I told them to wear red today. They asked me why and I said because it’s International Women’s Day. What kind of day is that, Ryan asks. It’s a day for you to be yourself – and celebrate your ideas and your abilities – and remember that people fought for your freedom to express yourself…so, you know, use it. So what do I do? She wants to know.
You get to be extra proud to be a girl, I tell her.
There are girls all over the world who don’t have the freedom you do – it takes a lot of courage to be bold and be who you are and you can do that, WE can do that, but some people can’t – they’re not allowed to or they’re too scared to do it. If we are confident and brave and share who we are with the world, it gives other people permission to do the same. It’s like, what the world needs – just you being you. You know?
Yep, she stands taller, got it. And then she leaves the room – yelling to Mimi to wear red today.
One moment later: Myles barrels around the corner, arms flailing – I want to wear red, he says. Then go find something red to wear, I say. Wait, what day is it? It’s International Women’s Day. Oh right – he turns to leave and looks over his shoulder and says, what does it mean? It’s a day to remember…
That women are awesome, he interrupts. I lift my hand. He squares up and slaps it. Hard. Then turns on his heels and charges down the hall. Super speed. To find something red to wear.
Because he knows — women ARE awesome.
I’m not worried. I am not worried about the next generation. They are full of power and love and creativity and courage – they don’t even see the barriers that we see. They see wide-open terrain and it’s not a question of if they will run, it’s simply a matter of direction. If there is a closed door, they find the cracked window. Where we work with a fixed notion, they bring fluidity – so willing to change the course of things, so open to building a new way of being honest. For them, equality is not an ideal – equality is the reality of their mindset and as such, they will make it real in the world. I see the next generation and I am hopeful and relieved and inspired.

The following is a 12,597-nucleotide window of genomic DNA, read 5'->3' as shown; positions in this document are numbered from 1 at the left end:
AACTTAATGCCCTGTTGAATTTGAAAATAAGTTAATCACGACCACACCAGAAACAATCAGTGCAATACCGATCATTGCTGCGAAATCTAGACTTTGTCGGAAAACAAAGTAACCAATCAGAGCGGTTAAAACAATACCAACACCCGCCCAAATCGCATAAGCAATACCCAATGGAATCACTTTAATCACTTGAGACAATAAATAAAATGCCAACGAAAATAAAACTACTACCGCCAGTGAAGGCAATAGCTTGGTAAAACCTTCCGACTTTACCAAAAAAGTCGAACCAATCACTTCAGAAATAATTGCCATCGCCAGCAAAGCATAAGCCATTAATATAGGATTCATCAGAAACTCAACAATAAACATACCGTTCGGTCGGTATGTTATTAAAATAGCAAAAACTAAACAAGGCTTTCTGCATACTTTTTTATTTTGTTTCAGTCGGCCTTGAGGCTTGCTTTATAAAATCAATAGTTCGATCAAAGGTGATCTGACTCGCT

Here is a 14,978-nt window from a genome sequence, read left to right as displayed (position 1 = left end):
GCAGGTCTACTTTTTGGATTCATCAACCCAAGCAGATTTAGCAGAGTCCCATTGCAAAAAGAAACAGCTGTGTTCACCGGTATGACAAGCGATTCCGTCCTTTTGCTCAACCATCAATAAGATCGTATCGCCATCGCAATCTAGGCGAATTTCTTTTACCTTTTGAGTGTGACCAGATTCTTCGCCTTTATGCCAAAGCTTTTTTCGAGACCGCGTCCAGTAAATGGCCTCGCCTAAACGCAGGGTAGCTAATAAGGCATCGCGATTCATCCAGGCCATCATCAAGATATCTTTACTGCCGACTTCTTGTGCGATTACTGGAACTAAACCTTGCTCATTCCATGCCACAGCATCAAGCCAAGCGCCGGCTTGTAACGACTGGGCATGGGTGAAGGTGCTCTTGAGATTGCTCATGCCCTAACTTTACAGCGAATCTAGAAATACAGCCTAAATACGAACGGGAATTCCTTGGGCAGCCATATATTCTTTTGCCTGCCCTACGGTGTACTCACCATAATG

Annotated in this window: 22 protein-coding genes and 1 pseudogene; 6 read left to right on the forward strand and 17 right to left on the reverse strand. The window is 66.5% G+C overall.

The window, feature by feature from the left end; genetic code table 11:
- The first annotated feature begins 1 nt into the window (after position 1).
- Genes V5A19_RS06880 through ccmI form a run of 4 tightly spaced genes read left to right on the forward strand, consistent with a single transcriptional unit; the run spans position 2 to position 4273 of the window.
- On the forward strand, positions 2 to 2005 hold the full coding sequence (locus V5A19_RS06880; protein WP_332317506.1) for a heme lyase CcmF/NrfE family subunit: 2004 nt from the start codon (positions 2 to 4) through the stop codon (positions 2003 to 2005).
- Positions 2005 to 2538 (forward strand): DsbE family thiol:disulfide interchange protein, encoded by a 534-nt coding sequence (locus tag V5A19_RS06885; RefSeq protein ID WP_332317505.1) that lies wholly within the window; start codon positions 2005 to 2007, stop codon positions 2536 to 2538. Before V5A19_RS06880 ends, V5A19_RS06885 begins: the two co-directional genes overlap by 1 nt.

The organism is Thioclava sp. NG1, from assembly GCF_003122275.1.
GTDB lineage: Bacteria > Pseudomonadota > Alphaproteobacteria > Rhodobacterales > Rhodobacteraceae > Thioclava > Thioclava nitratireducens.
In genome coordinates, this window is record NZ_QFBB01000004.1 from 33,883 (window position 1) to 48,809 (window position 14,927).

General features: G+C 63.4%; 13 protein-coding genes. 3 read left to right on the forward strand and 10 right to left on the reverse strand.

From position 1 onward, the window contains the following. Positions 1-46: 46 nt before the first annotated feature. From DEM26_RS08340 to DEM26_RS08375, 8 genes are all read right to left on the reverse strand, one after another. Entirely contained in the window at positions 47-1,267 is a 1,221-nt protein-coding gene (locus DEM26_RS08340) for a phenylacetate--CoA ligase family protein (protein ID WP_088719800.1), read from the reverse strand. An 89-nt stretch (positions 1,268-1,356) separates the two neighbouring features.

I see the next generation and I’m not worried – because I see the ones raising them.
I see you and I watch us and you know, it’s not easy but we ARE doing this.
In my work, I sit with mothers, and women mothering – not children but the world, and I listen and I lean in – not just to my calling in this career path, but to every single spoken and unspoken word. I get close to the phrasing of a woman’s heart, a human heart, so I can hear it loud and clear – the names of what she wants, the still pause in the silent not knowing of what she wants, that air she moves when she breathes deep and bravely whispers what she can hardly admit she wants.
I have been listening and learning and learning and learning and now, I’ve learned enough to know something about her and about you and about us.
It’s not something complicated, its not really profound or coming from the deepest part of who we are – it actually sits right there on the top, plain as day – so obvious that it shocks me when I notice it because that means that at some point, I had stopped seeing it. But then I land on it, right there, and it hits me in the gut, like an intuition – or it strikes me in the mind, like a remembering – or it washes over my whole body like the truth and it happens when she stops speaking and there is a slight quiet in the room – before anyone says anything, before I can say anything – this really obvious awareness lands smack down in the center of me: she is a badass.
It’s just that simple. She is BADASS.
You are a badass. Women are badass and I know it because I have listened and I have seen and I know we are willing to do all of the things that must be done:
She prays over a stillborn baby and still believes in god.
She picks up the pieces of a broken marriage and dares to love again.
She moves her family across town to be close to the special school where her daughter can thrive.
She shows up to her son’s bar mitzvah looking absolutely stunning in the midst of a full-on brawl with leukemia.
She sits on the edge of a bed and puts cream on her mother’s legs, and smiles when her mother calls her the wrong name.
She holds the dog that saved her life and just she when thinks she cannot bear to let him go she says it’s time now and he passes.
She quits that job, asks for a promotion, starts that business, cleans off her desk.
She intervenes to give him a shot at sobriety. She seeks her own sobriety.
She doesn’t leave. She leaves.
She picks up a paintbrush, takes a writing class, learns to sing. She creates art. She shares it with the world.
She has that fourth kid. She moves to the country. She becomes a Christian. She becomes a Jew. She learns how to meditate.
She devotes her life to her husband’s career, her children’s well-being – it’s not how she thought it would be, it is what it is and she finds a whole bunch of perfectly imperfect happiness in that.
She takes a shower and brushes her teeth the morning after she finds her husband dead.
She learns how to take care of herself, for the first time ever.
She finds out just how much she can do when she doesn’t know what the fuck she is doing – she does it anyway.
And it turns out all right. Because she is a badass. And so are you.
I am not worried about us. We can do these things – we can do all of the things and anything. And our children know it and respect us for it. And the only thing there is left to do is love each other more. Pick up the phone, write it in an email or a handwritten note – YOU ARE A BADASS – and send it to the women and men who give you every reason not to worry. And do it in the name of all of the women who came before you – badass women who didn’t even know the term ‘badass’ because they were too busy embodying it to sit around stating the obvious.